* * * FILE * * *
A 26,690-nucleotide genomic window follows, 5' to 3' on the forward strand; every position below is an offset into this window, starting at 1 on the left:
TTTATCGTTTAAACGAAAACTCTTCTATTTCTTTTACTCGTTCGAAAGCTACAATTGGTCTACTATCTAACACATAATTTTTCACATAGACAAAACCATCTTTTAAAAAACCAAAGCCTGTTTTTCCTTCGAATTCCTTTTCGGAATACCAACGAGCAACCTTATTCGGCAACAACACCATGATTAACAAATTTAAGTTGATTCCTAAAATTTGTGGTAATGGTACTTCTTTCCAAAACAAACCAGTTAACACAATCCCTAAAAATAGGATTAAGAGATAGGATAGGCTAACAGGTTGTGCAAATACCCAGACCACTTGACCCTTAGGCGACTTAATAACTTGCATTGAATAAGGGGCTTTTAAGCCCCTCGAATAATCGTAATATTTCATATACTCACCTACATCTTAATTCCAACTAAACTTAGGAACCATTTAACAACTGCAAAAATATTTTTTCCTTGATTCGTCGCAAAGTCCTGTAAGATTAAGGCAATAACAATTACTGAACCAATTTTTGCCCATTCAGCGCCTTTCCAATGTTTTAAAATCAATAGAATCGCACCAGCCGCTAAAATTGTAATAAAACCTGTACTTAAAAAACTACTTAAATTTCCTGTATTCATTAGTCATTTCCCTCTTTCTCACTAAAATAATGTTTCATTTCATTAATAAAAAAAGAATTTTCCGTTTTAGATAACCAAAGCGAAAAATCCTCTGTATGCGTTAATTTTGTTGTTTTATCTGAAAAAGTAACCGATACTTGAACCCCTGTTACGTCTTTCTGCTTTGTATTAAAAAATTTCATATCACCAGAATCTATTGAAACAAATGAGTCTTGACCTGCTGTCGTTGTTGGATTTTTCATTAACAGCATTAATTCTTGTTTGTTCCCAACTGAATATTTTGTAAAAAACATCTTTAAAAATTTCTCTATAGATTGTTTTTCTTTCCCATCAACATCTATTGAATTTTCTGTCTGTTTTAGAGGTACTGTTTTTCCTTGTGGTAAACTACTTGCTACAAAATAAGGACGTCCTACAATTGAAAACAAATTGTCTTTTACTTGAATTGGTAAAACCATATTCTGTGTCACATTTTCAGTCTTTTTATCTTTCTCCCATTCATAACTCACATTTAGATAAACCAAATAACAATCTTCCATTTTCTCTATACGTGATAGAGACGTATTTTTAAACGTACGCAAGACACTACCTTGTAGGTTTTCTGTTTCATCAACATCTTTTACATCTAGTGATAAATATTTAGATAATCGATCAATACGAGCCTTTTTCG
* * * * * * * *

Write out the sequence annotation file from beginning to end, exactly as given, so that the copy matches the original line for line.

A 26,690-nucleotide genomic window follows, 5' to 3' on the forward strand; every position below is an offset into this window, starting at 1 on the left:
TTTATCGTTTAAACGAAAACTCTTCTATTTCTTTTACTCGTTCGAAAGCTACAATTGGTCTACTATCTAACACATAATTTTTCACATAGACAAAACCATCTTTTAAAAAACCAAAGCCTGTTTTTCCTTCGAATTCCTTTTCGGAATACCAACGAGCAACCTTATTCGGCAACAACACCATGATTAACAAATTTAAGTTGATTCCTAAAATTTGTGGTAATGGTACTTCTTTCCAAAACAAACCAGTTAACACAATCCCTAAAAATAGGATTAAGAGATAGGATAGGCTAACAGGTTGTGCAAATACCCAGACCACTTGACCCTTAGGCGACTTAATAACTTGCATTGAATAAGGGGCTTTTAAGCCCCTCGAATAATCGTAATATTTCATATACTCACCTACATCTTAATTCCAACTAAACTTAGGAACCATTTAACAACTGCAAAAATATTTTTTCCTTGATTCGTCGCAAAGTCCTGTAAGATTAAGGCAATAACAATTACTGAACCAATTTTTGCCCATTCAGCGCCTTTCCAATGTTTTAAAATCAATAGAATCGCACCAGCCGCTAAAATTGTAATAAAACCTGTACTTAAAAAACTACTTAAATTTCCTGTATTCATTAGTCATTTCCCTCTTTCTCACTAAAATAATGTTTCATTTCATTAATAAAAAAAGAATTTTCCGTTTTAGATAACCAAAGCGAAAAATCCTCTGTATGCGTTAATTTTGTTGTTTTATCTGAAAAAGTAACCGATACTTGAACCCCTGTTACGTCTTTCTGCTTTGTATTAAAAAATTTCATATCACCAGAATCTATTGAAACAAATGAGTCTTGACCTGCTGTCGTTGTTGGATTTTTCATTAACAGCATTAATTCTTGTTTGTTCCCAACTGAATATTTTGTAAAAAACATCTTTAAAAATTTCTCTATAGATTGTTTTTCTTTCCCATCAACATCTATTGAATTTTCTGTCTGTTTTAGAGGTACTGTTTTTCCTTGTGGTAAACTACTTGCTACAAAATAAGGACGTCCTACAATTGAAAACAAATTGTCTTTTACTTGAATTGGTAAAACCATATTCTGTGTCACATTTTCAGTCTTTTTATCTTTCTCCCATTCATAACTCACATTTAGATAAACCAAATAACAATCTTCCATTTTCTCTATACGTGATAGAGACGTATTTTTAAACGTACGCAAGACACTACCTTGTAGGTTTTCTGTTTCATCAACATCTTTTACATCTAGTGATAAATATTTAGATAATCGATCAATACGAGCCTTTTTCG